Be it right or wrong I also want to add that I’ve taken my oldest with me to jail visitation before. We were visiting someone dear to us and it just happened to make the groundwork for a good teaching opportunity. Because now I can say things like, “If you don’t learn to obey mom when you’re little you’ll have to obey the police when you’re older.” A little harsh? Maybe. But, truthful none the less. I’m not above a little reverse bribery if I think it’s going to benefit my children’s behavior.

3) Let the little things go


This, in my mind, has been the biggest learning curve for me in parenting a strong willed child. It’s not about letting a child run over you like a train and standing up for nothing. It is about choosing your battles wisely and knowing what’s worth fighting for.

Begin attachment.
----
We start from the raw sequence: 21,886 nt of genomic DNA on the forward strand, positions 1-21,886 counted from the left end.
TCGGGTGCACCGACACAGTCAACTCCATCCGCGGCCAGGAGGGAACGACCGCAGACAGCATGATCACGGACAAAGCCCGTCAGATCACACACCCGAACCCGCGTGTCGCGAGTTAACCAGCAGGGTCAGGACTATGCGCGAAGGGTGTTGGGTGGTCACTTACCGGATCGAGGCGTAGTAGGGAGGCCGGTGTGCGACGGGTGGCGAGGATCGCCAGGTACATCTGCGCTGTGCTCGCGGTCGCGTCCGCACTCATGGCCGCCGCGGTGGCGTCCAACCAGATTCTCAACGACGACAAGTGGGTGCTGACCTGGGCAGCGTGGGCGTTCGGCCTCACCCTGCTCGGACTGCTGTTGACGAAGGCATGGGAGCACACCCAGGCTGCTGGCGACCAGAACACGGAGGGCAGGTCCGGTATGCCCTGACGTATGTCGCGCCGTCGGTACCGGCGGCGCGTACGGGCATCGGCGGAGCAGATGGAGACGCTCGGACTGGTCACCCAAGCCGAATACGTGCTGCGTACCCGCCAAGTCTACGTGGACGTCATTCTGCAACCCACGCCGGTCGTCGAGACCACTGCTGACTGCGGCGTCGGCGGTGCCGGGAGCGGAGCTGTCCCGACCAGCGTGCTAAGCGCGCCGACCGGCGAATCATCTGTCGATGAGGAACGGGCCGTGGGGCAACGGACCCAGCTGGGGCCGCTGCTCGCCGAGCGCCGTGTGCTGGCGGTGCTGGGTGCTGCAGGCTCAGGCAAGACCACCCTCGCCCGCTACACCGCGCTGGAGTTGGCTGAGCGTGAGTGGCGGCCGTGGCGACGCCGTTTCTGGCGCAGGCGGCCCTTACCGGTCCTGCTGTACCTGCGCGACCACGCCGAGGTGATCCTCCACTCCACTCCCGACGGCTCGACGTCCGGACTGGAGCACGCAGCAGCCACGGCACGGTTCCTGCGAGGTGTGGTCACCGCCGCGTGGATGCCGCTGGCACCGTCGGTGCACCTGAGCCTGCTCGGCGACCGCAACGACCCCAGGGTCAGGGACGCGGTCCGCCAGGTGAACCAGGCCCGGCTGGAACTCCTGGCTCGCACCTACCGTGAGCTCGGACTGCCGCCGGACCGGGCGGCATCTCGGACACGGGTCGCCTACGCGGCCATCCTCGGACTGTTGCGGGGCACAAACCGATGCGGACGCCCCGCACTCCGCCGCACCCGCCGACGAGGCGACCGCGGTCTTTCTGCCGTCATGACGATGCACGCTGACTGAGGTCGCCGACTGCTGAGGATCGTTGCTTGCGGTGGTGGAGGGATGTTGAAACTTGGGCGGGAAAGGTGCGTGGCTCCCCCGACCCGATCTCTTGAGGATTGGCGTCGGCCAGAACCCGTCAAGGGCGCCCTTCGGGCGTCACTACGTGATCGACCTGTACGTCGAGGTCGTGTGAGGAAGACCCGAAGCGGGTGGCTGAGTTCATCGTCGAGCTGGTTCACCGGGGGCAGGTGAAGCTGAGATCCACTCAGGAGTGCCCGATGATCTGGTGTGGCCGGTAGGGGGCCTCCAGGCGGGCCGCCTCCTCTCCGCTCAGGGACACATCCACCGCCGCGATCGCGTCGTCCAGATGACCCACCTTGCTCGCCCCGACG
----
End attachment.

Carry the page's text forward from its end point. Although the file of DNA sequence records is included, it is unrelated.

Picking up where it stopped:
So if you saw my family last Sunday and wondered why my son was in a dress shirt, with jeans that had grass stains and black and white tennis shoes…please know that he just wanted to wear that himself. And in my mind an outfit is not worth fighting for.

And if you drive by my house today and see him running through the sprinkler in his pajamas and think we’ve lost our minds…well, just know that pajamas and the wearing of them while running through said sprinkler is not on my list of battles today. Nor will it ever be.

And if you hear me walking through my house singing the theme song from Frozen…you guessed it. I’m singing it more for me and my boy, rather than for the little princess in our house. Some things you just have to learn to let go of.

Do you have a strong willed child? Do you have any parenting tips you’d like to share?


  1. Hi, I was wondering if you’ve found an extra-curricular activity that your SWC has enjoyed? We keep jumping from one thing to another because ours just won’t pay attention.